You can stop rubbing your eyes, that is a Yamaha motor nestled inside an Arctic Cat Pro-Cross chassis. After more than a year of rumors and speculation, the partnership that many said could never happen did. Yamaha and Arctic Cat have entered into a working relationship on select 2014 models, and from first glance, both will be better for it.
Dubbed a “mutual supply agreement” by Yamaha brass, the result of two years of mutual development has resulted into the much-vaunted Genesis 3-cylinder engine found nicely nestled into Arctic Cat’s latest chassis. Called the SRV chassis by Yamaha, there is very little different between it and its Arctic Cat counterpart. In fact the list of changes when in tuning-fork trim is a short one and includes ski tip loops, snow flap, center hood cowl plastic, windshield, and perhaps most importantly, Yamaha drive and driven clutching. The brilliant red SR Viper RTX SE is one of five all-new models in the SRV chassis, and is the alpha male of the group.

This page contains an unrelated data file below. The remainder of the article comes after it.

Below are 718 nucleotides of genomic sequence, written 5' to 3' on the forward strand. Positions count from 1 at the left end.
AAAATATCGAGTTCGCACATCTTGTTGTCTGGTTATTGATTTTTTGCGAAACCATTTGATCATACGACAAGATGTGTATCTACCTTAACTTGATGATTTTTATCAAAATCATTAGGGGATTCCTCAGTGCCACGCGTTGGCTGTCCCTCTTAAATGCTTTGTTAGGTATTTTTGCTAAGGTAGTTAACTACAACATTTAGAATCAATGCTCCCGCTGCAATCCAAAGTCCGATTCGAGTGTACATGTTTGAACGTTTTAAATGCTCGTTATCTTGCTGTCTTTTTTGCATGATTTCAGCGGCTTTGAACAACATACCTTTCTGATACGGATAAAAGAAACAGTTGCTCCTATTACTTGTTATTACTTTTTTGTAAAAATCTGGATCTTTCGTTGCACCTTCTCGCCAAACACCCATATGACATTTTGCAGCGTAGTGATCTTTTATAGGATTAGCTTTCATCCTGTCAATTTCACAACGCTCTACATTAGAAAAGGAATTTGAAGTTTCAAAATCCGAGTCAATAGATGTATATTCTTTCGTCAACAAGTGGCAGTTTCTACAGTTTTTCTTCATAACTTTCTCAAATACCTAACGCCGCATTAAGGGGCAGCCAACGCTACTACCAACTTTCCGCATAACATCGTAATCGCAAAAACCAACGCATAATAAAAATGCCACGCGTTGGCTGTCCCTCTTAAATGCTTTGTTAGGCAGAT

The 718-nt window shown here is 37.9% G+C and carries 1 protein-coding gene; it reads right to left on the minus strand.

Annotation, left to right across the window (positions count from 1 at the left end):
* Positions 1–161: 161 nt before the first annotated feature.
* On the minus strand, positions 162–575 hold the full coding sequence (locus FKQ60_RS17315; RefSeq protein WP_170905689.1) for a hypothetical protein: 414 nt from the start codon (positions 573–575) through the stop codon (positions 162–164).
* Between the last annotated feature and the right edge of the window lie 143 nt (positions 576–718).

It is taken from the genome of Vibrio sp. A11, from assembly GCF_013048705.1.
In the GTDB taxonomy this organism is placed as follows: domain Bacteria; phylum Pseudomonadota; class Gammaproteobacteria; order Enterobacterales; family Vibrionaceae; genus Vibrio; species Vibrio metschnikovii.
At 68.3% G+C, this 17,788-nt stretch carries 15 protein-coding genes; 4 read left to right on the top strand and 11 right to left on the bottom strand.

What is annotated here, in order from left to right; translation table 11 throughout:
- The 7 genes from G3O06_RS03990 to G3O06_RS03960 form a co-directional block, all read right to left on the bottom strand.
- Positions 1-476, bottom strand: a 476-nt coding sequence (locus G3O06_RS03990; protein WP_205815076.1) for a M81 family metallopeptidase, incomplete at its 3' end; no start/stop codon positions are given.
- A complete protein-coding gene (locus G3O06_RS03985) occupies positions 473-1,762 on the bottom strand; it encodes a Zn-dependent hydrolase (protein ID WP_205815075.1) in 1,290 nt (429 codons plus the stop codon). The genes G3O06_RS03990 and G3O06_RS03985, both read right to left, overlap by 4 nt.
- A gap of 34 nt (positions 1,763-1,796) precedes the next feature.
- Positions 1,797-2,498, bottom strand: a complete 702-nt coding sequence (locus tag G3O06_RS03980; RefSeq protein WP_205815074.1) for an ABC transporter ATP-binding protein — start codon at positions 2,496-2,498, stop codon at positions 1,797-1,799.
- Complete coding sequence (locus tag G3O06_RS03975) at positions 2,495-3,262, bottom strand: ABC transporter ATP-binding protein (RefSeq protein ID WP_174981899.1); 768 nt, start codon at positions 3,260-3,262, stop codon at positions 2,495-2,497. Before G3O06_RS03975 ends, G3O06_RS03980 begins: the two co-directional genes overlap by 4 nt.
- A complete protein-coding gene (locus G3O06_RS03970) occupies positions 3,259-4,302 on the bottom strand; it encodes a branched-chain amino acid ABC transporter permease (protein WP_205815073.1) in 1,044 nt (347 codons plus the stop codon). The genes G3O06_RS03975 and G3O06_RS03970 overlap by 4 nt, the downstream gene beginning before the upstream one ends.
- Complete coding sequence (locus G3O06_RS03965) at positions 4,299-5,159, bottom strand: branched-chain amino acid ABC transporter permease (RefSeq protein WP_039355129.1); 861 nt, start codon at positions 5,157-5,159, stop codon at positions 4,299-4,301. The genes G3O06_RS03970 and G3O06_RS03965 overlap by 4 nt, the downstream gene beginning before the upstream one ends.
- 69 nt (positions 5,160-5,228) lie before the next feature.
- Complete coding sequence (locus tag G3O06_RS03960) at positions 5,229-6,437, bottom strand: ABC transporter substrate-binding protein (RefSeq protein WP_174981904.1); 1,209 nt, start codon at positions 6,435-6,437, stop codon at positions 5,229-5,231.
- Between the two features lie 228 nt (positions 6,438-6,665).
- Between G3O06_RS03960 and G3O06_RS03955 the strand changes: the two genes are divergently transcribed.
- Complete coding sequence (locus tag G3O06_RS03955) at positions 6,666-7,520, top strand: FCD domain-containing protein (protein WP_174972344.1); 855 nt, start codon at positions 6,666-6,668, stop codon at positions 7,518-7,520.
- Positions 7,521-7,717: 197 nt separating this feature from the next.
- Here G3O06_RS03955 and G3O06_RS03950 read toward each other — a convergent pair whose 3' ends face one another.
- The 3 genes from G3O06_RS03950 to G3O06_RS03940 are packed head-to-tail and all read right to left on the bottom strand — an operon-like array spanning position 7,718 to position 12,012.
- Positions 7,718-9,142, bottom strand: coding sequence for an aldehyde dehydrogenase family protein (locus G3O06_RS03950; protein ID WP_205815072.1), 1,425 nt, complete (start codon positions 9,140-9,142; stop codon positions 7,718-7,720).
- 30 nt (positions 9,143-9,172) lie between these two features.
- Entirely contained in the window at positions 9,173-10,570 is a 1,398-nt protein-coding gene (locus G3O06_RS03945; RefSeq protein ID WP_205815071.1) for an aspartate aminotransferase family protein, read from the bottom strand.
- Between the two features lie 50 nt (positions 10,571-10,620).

Engineers from both camps put in some significant time and forethought in fitting the Genesis 1049 engine into the SRV chassis. The fit looks right and a new air box is the one “new” piece in the mix as the remainder bits and pieces fitted to the motor are direct from Arctic Cat including the closed loop fuel injection system.
Joining the four shorter track (129- and 137-inch) Viper models is a new crossover XTX Viper with a 141-inch rear suspension supporting a tall lug track that has yet to be finalized.
Unlike other Yamaha four-strokes, the exhaust on the new Viper is traditional side exit, thanks in part to serpentine exhaust system the twists and turns under the fuel cell.